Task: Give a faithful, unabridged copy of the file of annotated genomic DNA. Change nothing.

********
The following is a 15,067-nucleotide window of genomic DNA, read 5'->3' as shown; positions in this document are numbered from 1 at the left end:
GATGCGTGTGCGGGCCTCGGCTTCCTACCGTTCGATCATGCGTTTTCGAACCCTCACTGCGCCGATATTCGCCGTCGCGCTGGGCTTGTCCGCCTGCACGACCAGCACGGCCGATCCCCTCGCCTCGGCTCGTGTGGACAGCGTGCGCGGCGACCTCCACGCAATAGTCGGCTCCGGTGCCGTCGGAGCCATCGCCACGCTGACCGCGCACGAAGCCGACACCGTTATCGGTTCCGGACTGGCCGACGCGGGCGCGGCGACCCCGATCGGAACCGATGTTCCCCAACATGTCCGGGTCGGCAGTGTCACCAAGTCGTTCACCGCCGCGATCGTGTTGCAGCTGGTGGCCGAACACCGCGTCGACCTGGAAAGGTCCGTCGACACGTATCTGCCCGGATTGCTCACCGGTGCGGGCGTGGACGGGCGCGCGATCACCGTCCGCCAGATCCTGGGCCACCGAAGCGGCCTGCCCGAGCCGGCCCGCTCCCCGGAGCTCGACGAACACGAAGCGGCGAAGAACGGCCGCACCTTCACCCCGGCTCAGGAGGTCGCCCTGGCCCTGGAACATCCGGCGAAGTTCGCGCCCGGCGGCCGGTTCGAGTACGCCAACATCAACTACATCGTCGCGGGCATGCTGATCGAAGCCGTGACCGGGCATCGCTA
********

The following is a 15,067-nucleotide window of genomic DNA, read 5'->3' as shown; positions in this document are numbered from 1 at the left end:
GATGCGTGTGCGGGCCTCGGCTTCCTACCGTTCGATCATGCGTTTTCGAACCCTCACTGCGCCGATATTCGCCGTCGCGCTGGGCTTGTCCGCCTGCACGACCAGCACGGCCGATCCCCTCGCCTCGGCTCGTGTGGACAGCGTGCGCGGCGACCTCCACGCAATAGTCGGCTCCGGTGCCGTCGGAGCCATCGCCACGCTGACCGCGCACGAAGCCGACACCGTTATCGGTTCCGGACTGGCCGACGCGGGCGCGGCGACCCCGATCGGAACCGATGTTCCCCAACATGTCCGGGTCGGCAGTGTCACCAAGTCGTTCACCGCCGCGATCGTGTTGCAGCTGGTGGCCGAACACCGCGTCGACCTGGAAAGGTCCGTCGACACGTATCTGCCCGGATTGCTCACCGGTGCGGGCGTGGACGGGCGCGCGATCACCGTCCGCCAGATCCTGGGCCACCGAAGCGGCCTGCCCGAGCCGGCCCGCTCCCCGGAGCTCGACGAACACGAAGCGGCGAAGAACGGCCGCACCTTCACCCCGGCTCAGGAGGTCGCCCTGGCCCTGGAACATCCGGCGAAGTTCGCGCCCGGCGGCCGGTTCGAGTACGCCAACATCAACTACATCGTCGCGGGCATGCTGATCGAAGCCGTGACCGGGCATCGCTA